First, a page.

Despite the best efforts of government and private aid agencies, there are people in Oklahoma City and everywhere else who fall through every crack until nothing is left but jail, the emergency room and the streets.
But those agencies are making an effort locally to implement a national program that not only helps the city's most vulnerable residents, but also could have a significant impact on the blow that homelessness has on city finances.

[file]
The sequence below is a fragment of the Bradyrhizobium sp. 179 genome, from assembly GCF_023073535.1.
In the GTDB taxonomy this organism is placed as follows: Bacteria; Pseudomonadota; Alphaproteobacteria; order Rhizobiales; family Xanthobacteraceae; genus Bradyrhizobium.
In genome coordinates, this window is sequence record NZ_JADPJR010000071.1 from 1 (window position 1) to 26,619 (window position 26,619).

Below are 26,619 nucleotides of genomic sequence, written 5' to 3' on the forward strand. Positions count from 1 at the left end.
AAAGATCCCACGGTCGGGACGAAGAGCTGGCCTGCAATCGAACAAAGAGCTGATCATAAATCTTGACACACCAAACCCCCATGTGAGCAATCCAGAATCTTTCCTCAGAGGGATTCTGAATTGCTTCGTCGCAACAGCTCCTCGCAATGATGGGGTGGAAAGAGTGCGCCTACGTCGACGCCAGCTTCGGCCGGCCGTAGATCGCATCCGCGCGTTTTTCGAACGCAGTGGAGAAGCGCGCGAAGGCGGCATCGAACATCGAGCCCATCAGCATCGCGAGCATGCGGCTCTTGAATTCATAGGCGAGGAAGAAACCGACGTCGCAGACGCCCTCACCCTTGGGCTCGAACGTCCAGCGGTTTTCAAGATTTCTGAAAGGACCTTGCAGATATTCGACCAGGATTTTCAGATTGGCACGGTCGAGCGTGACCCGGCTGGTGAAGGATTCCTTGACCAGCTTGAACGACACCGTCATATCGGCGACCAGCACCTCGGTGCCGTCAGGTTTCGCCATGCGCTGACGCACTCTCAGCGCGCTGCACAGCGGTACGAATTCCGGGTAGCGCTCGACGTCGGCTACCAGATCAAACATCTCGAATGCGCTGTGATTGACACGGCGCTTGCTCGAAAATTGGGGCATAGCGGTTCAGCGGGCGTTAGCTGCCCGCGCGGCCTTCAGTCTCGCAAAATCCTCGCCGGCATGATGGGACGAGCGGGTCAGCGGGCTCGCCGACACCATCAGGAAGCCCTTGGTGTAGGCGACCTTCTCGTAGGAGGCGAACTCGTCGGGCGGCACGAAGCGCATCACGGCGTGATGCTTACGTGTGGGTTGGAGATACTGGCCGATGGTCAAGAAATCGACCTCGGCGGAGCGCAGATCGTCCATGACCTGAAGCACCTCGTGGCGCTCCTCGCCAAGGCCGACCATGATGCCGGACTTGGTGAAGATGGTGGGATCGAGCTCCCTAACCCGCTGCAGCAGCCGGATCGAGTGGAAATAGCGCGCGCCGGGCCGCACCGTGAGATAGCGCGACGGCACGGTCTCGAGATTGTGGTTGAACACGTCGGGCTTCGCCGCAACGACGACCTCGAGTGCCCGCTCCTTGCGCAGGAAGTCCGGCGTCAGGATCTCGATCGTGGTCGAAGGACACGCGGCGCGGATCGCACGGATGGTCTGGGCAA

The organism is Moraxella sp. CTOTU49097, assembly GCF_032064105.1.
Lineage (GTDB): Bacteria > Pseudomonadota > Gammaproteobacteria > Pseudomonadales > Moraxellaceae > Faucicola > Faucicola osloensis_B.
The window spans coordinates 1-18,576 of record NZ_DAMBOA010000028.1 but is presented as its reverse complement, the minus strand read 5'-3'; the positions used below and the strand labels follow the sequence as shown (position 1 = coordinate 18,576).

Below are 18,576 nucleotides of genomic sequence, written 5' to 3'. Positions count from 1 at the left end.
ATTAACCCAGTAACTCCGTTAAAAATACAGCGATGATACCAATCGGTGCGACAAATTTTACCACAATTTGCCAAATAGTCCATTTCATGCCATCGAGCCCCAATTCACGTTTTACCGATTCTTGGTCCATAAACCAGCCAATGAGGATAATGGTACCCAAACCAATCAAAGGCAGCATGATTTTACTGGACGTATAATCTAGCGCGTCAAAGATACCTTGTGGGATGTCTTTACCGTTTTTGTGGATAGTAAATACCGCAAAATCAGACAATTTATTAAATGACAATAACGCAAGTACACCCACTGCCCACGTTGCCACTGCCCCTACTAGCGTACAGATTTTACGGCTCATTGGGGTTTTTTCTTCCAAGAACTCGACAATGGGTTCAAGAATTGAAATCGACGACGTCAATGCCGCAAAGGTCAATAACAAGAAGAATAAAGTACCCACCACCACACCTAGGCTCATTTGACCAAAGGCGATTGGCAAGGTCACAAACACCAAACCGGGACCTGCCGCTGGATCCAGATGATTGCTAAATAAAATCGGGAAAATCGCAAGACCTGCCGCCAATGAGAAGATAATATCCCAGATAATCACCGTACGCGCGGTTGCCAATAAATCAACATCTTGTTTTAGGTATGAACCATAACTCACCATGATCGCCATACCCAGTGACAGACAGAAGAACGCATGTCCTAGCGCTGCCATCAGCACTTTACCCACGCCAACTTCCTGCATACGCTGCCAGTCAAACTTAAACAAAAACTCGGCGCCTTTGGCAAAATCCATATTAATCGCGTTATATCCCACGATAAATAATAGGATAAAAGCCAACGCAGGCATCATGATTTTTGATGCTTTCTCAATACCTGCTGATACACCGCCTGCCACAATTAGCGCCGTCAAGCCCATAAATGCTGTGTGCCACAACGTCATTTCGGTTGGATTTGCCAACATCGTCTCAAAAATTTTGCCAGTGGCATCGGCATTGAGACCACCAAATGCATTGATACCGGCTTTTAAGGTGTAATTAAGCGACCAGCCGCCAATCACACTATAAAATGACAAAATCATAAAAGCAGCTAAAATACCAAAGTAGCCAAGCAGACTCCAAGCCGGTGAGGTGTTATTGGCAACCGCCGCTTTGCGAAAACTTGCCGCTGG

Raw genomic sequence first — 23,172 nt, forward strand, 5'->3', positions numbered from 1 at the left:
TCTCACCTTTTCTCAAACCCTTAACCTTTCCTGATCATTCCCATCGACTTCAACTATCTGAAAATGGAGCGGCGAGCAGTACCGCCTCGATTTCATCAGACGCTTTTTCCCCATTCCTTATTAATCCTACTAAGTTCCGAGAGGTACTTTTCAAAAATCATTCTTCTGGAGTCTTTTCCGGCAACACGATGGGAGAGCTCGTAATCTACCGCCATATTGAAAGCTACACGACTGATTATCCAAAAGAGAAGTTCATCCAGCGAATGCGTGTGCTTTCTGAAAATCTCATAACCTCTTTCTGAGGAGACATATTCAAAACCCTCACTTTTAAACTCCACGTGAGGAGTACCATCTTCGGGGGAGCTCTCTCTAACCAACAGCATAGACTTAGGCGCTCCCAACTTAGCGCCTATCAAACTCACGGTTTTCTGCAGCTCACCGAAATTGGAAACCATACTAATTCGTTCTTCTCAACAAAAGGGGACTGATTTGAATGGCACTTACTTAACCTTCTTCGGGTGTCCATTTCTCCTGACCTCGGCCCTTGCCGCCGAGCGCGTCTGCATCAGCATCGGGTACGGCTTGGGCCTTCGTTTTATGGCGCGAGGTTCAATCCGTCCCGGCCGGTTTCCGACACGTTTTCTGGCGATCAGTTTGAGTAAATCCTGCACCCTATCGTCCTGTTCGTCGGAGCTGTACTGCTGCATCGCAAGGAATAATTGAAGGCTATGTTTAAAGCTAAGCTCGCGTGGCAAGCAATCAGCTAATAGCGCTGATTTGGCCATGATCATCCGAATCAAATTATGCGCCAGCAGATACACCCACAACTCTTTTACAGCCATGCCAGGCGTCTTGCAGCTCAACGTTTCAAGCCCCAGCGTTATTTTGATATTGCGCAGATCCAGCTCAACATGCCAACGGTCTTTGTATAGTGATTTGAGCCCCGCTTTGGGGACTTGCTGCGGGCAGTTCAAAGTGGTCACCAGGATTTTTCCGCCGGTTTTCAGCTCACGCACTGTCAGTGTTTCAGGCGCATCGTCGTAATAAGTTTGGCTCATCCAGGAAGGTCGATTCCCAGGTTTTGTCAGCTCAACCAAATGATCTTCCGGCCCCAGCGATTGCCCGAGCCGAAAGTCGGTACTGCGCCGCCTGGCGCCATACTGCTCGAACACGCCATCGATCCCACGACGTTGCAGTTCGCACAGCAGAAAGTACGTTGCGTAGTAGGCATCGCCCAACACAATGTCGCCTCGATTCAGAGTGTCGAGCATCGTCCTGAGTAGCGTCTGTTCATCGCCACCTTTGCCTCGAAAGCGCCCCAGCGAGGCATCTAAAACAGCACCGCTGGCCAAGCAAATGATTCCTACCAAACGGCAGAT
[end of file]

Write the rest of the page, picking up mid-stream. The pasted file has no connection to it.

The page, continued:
The Homeless Alliance, federal Housing and Urban Development Department, Oklahoma City Housing Authority and other groups have started to implement the national 100,000 Homes campaign here, which aims to put homeless people in permanent homes as a vehicle to get them more help and keep them out of hospitals and jails.
“These people have a whole constellation of problems,” Dan Straughan, executive director of the Homeless Alliance, said of the chronically homeless. “The idea is to get them in housing, and then fix the problems that are causing them to be unsheltered people.”